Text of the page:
Leo Baeck Institute works to preserve and promote the history and culture of German-speaking Jews.
New Library Acquisitions
Book Club: The Lost Café Schindler
Help LBI keep the past present with a financial donation or by contributing historical materials.
Jews have been a presence on the Upper East Side (UES) since the Gilded Age of the late 19th century, when the Guggenheims, Schiffs, and Warburgs built urban mansions along the “Gold Coast” of 5th Avenue. After the Slocum Disaster of 1904, the German community of the Lower East Side, including many Jews, also moved to nearby Yorkville. Tour guide Elissa Sampson will lead an exploration of the architectural, cultural, and historical highlights linked to Jewish life in these remarkable neighborhoods, including mysteries and secrets along the way.
This tour is part of 1014: Past and Future. An exhibition about community, art, and architecture. For more information go to www.1014pastandfuture.org.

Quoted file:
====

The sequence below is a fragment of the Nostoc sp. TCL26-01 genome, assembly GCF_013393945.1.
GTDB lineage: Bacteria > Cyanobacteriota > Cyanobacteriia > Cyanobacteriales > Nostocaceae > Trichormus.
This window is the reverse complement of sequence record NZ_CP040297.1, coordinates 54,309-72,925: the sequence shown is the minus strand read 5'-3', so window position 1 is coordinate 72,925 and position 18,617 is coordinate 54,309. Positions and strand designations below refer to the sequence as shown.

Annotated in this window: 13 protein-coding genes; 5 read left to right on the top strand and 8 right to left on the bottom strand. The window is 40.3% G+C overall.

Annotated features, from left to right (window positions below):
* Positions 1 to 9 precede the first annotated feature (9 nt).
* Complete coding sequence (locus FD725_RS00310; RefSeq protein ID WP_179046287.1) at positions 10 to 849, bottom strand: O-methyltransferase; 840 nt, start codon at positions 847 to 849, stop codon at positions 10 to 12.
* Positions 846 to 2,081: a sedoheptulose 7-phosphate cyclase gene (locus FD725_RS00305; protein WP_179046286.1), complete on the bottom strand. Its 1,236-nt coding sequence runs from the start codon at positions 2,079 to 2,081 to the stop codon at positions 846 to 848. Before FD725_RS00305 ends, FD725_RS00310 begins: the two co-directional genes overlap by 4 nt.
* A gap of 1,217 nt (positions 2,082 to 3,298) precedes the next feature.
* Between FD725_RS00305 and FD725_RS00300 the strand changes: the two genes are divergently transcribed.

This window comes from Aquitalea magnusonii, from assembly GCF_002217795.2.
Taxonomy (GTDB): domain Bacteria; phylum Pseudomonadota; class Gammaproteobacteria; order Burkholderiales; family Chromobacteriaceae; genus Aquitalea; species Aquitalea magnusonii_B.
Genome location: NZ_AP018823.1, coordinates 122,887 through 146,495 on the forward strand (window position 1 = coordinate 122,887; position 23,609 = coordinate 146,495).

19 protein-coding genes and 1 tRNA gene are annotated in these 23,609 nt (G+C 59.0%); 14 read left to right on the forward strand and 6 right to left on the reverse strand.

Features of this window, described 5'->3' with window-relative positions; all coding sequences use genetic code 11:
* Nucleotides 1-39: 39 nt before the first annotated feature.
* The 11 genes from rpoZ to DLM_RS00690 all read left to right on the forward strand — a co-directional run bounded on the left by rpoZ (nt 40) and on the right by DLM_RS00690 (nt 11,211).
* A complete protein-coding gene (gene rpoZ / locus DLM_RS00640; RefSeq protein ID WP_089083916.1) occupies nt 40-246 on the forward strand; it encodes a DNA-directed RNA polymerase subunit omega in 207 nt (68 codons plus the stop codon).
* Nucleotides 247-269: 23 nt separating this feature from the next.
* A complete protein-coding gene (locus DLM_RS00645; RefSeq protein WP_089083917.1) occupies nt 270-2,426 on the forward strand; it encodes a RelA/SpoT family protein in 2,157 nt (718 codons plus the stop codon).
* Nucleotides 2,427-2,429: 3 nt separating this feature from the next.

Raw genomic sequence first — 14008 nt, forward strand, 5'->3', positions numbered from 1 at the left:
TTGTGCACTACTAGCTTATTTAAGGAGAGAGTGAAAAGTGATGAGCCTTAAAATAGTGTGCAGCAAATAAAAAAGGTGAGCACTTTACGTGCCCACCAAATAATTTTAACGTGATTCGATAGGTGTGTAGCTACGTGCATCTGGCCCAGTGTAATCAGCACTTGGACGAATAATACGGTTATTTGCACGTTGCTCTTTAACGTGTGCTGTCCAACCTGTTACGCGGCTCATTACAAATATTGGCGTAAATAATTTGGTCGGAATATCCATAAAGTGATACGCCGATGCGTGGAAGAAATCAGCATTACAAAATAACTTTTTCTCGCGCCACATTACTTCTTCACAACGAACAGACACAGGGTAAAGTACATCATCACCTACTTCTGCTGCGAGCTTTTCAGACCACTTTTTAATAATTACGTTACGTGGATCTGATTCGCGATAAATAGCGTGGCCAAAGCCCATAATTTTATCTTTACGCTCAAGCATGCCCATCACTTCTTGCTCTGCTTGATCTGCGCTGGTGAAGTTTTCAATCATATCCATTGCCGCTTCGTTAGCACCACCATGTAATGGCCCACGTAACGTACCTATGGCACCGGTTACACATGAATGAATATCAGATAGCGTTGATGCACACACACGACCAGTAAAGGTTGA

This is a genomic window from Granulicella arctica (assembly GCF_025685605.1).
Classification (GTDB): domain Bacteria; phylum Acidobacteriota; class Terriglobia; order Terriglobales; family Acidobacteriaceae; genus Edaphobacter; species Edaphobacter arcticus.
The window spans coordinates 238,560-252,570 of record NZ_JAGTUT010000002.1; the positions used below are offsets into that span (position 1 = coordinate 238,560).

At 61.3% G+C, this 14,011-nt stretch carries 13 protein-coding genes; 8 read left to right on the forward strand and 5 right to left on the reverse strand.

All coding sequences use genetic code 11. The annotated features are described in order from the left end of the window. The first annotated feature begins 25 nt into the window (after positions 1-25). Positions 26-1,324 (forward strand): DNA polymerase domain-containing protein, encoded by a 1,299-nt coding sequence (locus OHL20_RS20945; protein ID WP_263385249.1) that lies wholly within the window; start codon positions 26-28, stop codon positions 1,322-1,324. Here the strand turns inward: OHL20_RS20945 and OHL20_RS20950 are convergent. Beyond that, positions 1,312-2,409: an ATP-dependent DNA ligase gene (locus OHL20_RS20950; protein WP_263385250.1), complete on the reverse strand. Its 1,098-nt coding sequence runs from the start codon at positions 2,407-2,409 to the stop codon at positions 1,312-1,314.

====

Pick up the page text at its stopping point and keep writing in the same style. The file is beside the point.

Elissa Sampson, Visiting Scholar in Cornell's Jewish Studies program, is an urban geographer who studies how the past is actively used to create new spaces of migration, memory, heritage and activism. Her life-long interest in Jewish migration, re-diasporization and culture had been pursued in the Lower East Side, Brooklyn, Jerusalem, London and Paris prior to realizing Ithaca’s centrality to that map.
For everyone’s health and safety, proof of COVID-19 vaccination (age 12+), either in digital or hard-copy form, and masks (age 2+) are required for all visitors to 1014 5th Avenue. Hand sanitizer will be offered upon arrival.